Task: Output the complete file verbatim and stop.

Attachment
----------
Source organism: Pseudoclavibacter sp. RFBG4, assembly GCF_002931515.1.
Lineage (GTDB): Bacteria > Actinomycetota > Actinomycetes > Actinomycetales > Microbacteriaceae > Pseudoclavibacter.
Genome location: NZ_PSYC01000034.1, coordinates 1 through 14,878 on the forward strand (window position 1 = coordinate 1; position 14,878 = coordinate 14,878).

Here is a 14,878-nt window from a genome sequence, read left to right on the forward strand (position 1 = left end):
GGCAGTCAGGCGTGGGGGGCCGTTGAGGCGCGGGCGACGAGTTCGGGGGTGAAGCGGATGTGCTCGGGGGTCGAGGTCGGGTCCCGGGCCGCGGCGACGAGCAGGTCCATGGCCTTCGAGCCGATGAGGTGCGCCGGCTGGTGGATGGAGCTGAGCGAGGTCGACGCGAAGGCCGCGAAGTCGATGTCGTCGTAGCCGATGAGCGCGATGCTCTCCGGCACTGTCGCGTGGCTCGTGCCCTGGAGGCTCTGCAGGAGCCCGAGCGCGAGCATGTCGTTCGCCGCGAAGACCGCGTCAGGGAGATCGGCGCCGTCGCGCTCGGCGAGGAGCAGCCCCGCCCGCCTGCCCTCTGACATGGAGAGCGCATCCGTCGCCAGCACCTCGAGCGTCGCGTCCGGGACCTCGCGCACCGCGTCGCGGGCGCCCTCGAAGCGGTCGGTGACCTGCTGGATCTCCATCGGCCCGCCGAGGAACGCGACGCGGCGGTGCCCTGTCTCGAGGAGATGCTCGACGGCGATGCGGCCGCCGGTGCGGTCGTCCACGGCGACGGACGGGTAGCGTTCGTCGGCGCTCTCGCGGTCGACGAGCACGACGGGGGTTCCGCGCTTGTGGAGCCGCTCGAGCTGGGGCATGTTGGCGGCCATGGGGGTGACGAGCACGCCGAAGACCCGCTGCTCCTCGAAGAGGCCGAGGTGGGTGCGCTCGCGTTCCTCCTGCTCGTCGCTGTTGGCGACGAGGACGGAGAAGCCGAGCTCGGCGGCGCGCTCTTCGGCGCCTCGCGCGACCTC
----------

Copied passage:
Source organism: Pseudoclavibacter sp. RFBG4, assembly GCF_002931515.1.
Lineage (GTDB): Bacteria > Actinomycetota > Actinomycetes > Actinomycetales > Microbacteriaceae > Pseudoclavibacter.
Genome location: NZ_PSYC01000034.1, coordinates 1 through 14,878 on the forward strand (window position 1 = coordinate 1; position 14,878 = coordinate 14,878).

Here is a 14,878-nt window from a genome sequence, read left to right on the forward strand (position 1 = left end):
GGCAGTCAGGCGTGGGGGGCCGTTGAGGCGCGGGCGACGAGTTCGGGGGTGAAGCGGATGTGCTCGGGGGTCGAGGTCGGGTCCCGGGCCGCGGCGACGAGCAGGTCCATGGCCTTCGAGCCGATGAGGTGCGCCGGCTGGTGGATGGAGCTGAGCGAGGTCGACGCGAAGGCCGCGAAGTCGATGTCGTCGTAGCCGATGAGCGCGATGCTCTCCGGCACTGTCGCGTGGCTCGTGCCCTGGAGGCTCTGCAGGAGCCCGAGCGCGAGCATGTCGTTCGCCGCGAAGACCGCGTCAGGGAGATCGGCGCCGTCGCGCTCGGCGAGGAGCAGCCCCGCCCGCCTGCCCTCTGACATGGAGAGCGCATCCGTCGCCAGCACCTCGAGCGTCGCGTCCGGGACCTCGCGCACCGCGTCGCGGGCGCCCTCGAAGCGGTCGGTGACCTGCTGGATCTCCATCGGCCCGCCGAGGAACGCGACGCGGCGGTGCCCTGTCTCGAGGAGATGCTCGACGGCGATGCGGCCGCCGGTGCGGTCGTCCACGGCGACGGACGGGTAGCGTTCGTCGGCGCTCTCGCGGTCGACGAGCACGACGGGGGTTCCGCGCTTGTGGAGCCGCTCGAGCTGGGGCATGTTGGCGGCCATGGGGGTGACGAGCACGCCGAAGACCCGCTGCTCCTCGAAGAGGCCGAGGTGGGTGCGCTCGCGTTCCTCCTGCTCGTCGCTGTTGGCGACGAGGACGGAGAAGCCGAGCTCGGCGGCGCGCTCTTCGGCGCCTCGCGCGACCTC